Moving to protect the military from a crippling wave of budget cuts next year, a key House committee voted Monday to cut instead food aid, health care and social services like Meals on Wheels.
The measure would require federal employees to contribute more to their pensions, saving taxpayers more than $80 billion over the coming decade, while illegal immigrants would be denied tax refunds from the $1,000 per-child tax credit. There's no companion legislation moving in the Democratic-controlled Senate, and the proposal doesn't stand a chance of making it to President Barack Obama's desk for signature.
But the vote was a symbolic swipe at Obama in an election year focused on the economy.
The cuts approved by the Republican-controlled Budget Committee total more than $300 billion over the coming decade. The panel approved them on a party-line 21-9 vote; the full House is scheduled to vote on the measure on Thursday.
The proposed reductions in the bill are but a fraction of those called for in the broader, nonbinding budget plan that passed the House in March. They are aimed less at taming trillion dollar-plus deficits than preventing the Pentagon from absorbing a 10 percent, $55 billion automatic budget cut in January because last year's deficit "supercommittee" couldn't reach a deal.
The Obama administration and lawmakers in both parties warn the defense cuts would harm readiness and weapons procurement, and reduce troop levels.
One-fourth of the House GOP spending cuts come from programs directly benefiting the poor, such as Medicaid, food stamps, the Social Services Block Grant, and a child tax credit claimed by working immigrants.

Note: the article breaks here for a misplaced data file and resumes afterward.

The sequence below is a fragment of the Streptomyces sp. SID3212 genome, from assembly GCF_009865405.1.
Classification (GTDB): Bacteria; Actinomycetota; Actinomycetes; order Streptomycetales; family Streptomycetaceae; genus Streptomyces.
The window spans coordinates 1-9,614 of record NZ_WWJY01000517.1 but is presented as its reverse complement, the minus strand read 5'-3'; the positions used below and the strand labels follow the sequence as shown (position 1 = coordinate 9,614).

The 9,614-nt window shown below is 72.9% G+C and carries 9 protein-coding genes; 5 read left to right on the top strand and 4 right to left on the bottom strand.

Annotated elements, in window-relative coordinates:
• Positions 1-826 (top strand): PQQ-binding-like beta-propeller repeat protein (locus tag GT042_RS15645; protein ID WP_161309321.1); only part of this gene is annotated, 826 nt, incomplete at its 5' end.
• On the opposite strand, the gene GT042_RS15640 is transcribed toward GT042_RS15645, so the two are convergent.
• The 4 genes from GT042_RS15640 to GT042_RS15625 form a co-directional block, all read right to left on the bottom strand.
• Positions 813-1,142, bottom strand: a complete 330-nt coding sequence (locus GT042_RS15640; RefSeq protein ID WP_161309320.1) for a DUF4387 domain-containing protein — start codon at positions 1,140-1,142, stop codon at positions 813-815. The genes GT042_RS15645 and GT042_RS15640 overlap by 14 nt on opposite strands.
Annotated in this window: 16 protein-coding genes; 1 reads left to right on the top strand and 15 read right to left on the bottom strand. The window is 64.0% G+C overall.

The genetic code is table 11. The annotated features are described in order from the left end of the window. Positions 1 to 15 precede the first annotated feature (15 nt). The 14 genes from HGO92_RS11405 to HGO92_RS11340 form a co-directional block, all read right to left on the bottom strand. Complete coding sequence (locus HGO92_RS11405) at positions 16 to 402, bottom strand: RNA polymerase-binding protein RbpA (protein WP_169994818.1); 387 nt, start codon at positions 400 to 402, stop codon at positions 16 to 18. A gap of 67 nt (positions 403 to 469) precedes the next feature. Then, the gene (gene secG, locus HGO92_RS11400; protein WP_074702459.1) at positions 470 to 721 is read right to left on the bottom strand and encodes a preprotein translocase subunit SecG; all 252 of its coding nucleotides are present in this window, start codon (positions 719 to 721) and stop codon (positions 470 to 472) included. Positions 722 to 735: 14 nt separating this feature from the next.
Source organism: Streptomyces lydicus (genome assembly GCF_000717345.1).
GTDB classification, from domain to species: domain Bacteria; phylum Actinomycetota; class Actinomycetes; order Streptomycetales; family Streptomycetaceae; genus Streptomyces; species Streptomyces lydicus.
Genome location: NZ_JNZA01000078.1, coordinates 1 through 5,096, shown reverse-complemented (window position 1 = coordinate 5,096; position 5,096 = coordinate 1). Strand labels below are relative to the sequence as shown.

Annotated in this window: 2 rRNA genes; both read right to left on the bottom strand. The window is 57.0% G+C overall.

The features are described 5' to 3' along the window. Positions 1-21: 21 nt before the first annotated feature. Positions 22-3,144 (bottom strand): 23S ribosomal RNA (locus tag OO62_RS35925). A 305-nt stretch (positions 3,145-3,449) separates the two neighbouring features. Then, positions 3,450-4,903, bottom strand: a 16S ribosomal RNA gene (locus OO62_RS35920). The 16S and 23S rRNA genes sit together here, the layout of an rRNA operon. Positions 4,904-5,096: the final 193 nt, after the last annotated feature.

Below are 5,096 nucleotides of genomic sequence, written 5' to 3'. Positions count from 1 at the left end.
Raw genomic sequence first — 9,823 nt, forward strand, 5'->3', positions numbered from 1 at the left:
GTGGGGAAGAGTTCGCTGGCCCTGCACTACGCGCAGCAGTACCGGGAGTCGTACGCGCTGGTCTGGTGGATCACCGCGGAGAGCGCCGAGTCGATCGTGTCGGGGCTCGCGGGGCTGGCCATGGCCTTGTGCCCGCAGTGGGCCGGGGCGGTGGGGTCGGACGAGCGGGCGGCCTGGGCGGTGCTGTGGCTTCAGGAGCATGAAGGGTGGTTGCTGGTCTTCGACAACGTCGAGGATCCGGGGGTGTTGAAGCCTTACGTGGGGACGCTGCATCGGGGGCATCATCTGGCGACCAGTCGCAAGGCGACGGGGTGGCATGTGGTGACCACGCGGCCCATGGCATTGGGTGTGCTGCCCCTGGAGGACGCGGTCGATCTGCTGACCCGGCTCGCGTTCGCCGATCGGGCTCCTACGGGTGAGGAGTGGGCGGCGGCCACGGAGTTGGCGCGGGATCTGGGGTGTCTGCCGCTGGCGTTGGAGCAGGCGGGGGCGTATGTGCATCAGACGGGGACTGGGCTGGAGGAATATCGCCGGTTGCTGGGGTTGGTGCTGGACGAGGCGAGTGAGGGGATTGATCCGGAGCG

Federal workers would have to contribute an additional 5 percent of their salaries toward their pensions, while people whose incomes rise after receiving coverage subsidies under the new health care law would lose some or all of their benefits.
The automatic spending cuts, known as a "sequester," would strike domestic benefit programs as well, including a 2 percentage point cut from Medicare payments to health care providers and a $16 billion cut to farm subsidies. The GOP measure would leave those cuts in place.
The sequester required by the supercommittee's failure would abruptly wring about $110 billion in new spending from next year's budget. But the upcoming GOP measure is more gentle in the near term, cutting deficits this year and next by less than $20 billion -- though the cuts add up to more than $300 billion over the coming decade.
"The question is whether or not to just let the sequester occur ... or whether to be more targeted, reasonable and responsible," said Rep. Tom Price, R-Ga. "The last thing we want is those kinds of reductions in defense spending."
Some of the cuts may or not be realistic, though, despite the seal of approval of the respected Congressional Budget Office. Particularly dubious is $22.5 billion in savings claimed by repealing new "orderly liquidation" authority awarded to the Federal Deposit Insurance Corp. to prevent the failure of large financial firms from endangering the economy. Costs would be offset by assessments on other institutions over subsequent years.
The cuts are likely just a sample of what's in store next year from Republicans if Mitt Romney wins the White House and the GOP takes back the Senate. Romney promises much tougher cuts to domestic programs and an even bigger boost in the Pentagon's budget, while the House GOP budget promises sharp cuts to Medicaid and a dramatic overhaul of Medicare for future beneficiaries.